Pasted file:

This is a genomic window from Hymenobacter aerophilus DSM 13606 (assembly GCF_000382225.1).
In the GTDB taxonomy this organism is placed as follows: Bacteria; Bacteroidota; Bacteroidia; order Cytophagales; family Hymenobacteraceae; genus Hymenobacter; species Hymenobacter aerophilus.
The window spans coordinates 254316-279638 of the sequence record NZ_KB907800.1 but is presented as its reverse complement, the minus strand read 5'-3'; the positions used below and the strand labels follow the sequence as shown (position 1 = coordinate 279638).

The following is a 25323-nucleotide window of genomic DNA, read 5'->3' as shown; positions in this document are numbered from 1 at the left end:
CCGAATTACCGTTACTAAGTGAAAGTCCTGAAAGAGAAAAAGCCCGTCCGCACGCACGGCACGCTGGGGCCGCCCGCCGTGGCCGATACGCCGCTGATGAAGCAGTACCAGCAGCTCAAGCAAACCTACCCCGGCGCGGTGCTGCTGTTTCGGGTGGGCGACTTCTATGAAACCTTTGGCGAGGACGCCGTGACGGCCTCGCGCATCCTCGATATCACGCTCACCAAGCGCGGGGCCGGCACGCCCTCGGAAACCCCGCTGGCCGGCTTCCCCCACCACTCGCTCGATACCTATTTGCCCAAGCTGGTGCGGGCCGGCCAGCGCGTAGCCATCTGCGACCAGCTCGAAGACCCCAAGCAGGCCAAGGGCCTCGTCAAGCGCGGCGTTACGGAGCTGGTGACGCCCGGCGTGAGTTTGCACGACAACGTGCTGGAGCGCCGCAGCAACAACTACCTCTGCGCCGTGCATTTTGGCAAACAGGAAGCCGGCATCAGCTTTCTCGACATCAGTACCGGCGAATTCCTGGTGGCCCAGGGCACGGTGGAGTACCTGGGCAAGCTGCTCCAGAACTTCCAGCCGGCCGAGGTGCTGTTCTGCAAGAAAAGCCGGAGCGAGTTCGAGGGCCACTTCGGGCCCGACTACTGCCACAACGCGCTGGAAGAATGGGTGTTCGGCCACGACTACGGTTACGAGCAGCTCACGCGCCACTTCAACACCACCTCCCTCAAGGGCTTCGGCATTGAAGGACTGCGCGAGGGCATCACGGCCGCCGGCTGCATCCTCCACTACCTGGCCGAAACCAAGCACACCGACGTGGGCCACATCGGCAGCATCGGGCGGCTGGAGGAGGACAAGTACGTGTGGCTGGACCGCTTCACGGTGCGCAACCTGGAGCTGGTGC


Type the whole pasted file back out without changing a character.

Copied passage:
This is a genomic window from Hymenobacter aerophilus DSM 13606 (assembly GCF_000382225.1).
In the GTDB taxonomy this organism is placed as follows: Bacteria; Bacteroidota; Bacteroidia; order Cytophagales; family Hymenobacteraceae; genus Hymenobacter; species Hymenobacter aerophilus.
The window spans coordinates 254316-279638 of the sequence record NZ_KB907800.1 but is presented as its reverse complement, the minus strand read 5'-3'; the positions used below and the strand labels follow the sequence as shown (position 1 = coordinate 279638).

The following is a 25323-nucleotide window of genomic DNA, read 5'->3' as shown; positions in this document are numbered from 1 at the left end:
CCGAATTACCGTTACTAAGTGAAAGTCCTGAAAGAGAAAAAGCCCGTCCGCACGCACGGCACGCTGGGGCCGCCCGCCGTGGCCGATACGCCGCTGATGAAGCAGTACCAGCAGCTCAAGCAAACCTACCCCGGCGCGGTGCTGCTGTTTCGGGTGGGCGACTTCTATGAAACCTTTGGCGAGGACGCCGTGACGGCCTCGCGCATCCTCGATATCACGCTCACCAAGCGCGGGGCCGGCACGCCCTCGGAAACCCCGCTGGCCGGCTTCCCCCACCACTCGCTCGATACCTATTTGCCCAAGCTGGTGCGGGCCGGCCAGCGCGTAGCCATCTGCGACCAGCTCGAAGACCCCAAGCAGGCCAAGGGCCTCGTCAAGCGCGGCGTTACGGAGCTGGTGACGCCCGGCGTGAGTTTGCACGACAACGTGCTGGAGCGCCGCAGCAACAACTACCTCTGCGCCGTGCATTTTGGCAAACAGGAAGCCGGCATCAGCTTTCTCGACATCAGTACCGGCGAATTCCTGGTGGCCCAGGGCACGGTGGAGTACCTGGGCAAGCTGCTCCAGAACTTCCAGCCGGCCGAGGTGCTGTTCTGCAAGAAAAGCCGGAGCGAGTTCGAGGGCCACTTCGGGCCCGACTACTGCCACAACGCGCTGGAAGAATGGGTGTTCGGCCACGACTACGGTTACGAGCAGCTCACGCGCCACTTCAACACCACCTCCCTCAAGGGCTTCGGCATTGAAGGACTGCGCGAGGGCATCACGGCCGCCGGCTGCATCCTCCACTACCTGGCCGAAACCAAGCACACCGACGTGGGCCACATCGGCAGCATCGGGCGGCTGGAGGAGGACAAGTACGTGTGGCTGGACCGCTTCACGGTGCGCAACCTGGAGCTGGTGC